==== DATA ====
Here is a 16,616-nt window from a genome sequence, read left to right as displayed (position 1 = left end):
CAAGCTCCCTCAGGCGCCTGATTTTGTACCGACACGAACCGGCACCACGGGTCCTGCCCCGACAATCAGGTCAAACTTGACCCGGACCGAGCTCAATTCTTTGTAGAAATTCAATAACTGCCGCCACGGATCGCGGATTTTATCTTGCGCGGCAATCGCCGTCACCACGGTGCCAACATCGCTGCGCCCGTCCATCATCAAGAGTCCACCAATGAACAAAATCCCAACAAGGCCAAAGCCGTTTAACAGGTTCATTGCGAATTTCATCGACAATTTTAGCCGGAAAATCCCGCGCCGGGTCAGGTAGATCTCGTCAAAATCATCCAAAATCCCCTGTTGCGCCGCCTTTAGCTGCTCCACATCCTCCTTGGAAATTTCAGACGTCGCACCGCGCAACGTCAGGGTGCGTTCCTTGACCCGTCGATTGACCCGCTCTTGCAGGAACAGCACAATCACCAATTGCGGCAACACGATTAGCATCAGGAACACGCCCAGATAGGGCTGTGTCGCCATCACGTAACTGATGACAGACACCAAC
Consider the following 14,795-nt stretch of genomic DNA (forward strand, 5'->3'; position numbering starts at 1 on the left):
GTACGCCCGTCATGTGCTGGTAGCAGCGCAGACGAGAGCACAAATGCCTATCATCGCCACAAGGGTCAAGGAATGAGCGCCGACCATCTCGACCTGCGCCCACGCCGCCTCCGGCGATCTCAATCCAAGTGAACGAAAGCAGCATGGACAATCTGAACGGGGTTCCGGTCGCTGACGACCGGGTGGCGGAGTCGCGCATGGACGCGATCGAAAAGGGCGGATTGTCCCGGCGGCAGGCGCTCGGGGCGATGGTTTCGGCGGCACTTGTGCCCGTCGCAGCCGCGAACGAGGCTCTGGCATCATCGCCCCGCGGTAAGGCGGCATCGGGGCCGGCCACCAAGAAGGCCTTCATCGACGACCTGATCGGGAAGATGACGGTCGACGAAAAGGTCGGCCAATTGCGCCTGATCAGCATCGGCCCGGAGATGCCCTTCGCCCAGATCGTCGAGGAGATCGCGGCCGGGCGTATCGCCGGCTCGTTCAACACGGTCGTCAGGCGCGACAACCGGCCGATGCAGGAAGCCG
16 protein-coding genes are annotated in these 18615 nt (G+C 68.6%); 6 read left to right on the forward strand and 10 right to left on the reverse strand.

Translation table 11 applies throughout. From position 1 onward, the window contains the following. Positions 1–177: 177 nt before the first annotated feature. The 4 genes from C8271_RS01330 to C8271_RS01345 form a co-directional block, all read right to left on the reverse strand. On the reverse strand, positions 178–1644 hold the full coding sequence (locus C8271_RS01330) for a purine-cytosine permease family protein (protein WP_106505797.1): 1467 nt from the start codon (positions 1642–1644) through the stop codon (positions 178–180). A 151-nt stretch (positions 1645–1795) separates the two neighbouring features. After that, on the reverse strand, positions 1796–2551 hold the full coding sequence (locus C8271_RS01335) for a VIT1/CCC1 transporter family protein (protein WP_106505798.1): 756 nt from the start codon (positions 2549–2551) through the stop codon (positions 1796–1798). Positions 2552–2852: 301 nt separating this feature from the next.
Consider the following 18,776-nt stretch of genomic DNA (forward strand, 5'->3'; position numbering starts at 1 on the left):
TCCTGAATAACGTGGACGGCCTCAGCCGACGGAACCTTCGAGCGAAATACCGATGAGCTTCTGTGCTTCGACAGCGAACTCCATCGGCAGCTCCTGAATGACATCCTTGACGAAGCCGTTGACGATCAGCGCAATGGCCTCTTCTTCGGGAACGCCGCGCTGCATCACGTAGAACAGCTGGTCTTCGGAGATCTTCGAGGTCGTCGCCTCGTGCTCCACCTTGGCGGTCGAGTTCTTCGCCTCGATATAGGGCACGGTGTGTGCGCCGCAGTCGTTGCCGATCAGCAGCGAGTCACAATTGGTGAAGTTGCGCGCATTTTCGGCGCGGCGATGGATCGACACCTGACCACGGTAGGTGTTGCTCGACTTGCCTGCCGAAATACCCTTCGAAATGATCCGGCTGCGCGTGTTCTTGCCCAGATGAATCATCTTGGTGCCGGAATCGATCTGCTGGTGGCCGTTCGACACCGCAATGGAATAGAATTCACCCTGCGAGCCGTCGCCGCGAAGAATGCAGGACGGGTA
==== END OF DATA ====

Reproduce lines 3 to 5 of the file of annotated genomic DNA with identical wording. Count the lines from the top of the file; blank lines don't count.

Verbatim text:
Consider the following 14,795-nt stretch of genomic DNA (forward strand, 5'->3'; position numbering starts at 1 on the left):
GTACGCCCGTCATGTGCTGGTAGCAGCGCAGACGAGAGCACAAATGCCTATCATCGCCACAAGGGTCAAGGAATGAGCGCCGACCATCTCGACCTGCGCCCACGCCGCCTCCGGCGATCTCAATCCAAGTGAACGAAAGCAGCATGGACAATCTGAACGGGGTTCCGGTCGCTGACGACCGGGTGGCGGAGTCGCGCATGGACGCGATCGAAAAGGGCGGATTGTCCCGGCGGCAGGCGCTCGGGGCGATGGTTTCGGCGGCACTTGTGCCCGTCGCAGCCGCGAACGAGGCTCTGGCATCATCGCCCCGCGGTAAGGCGGCATCGGGGCCGGCCACCAAGAAGGCCTTCATCGACGACCTGATCGGGAAGATGACGGTCGACGAAAAGGTCGGCCAATTGCGCCTGATCAGCATCGGCCCGGAGATGCCCTTCGCCCAGATCGTCGAGGAGATCGCGGCCGGGCGTATCGCCGGCTCGTTCAACACGGTCGTCAGGCGCGACAACCGGCCGATGCAGGAAGCCG
16 protein-coding genes are annotated in these 18615 nt (G+C 68.6%); 6 read left to right on the forward strand and 10 right to left on the reverse strand.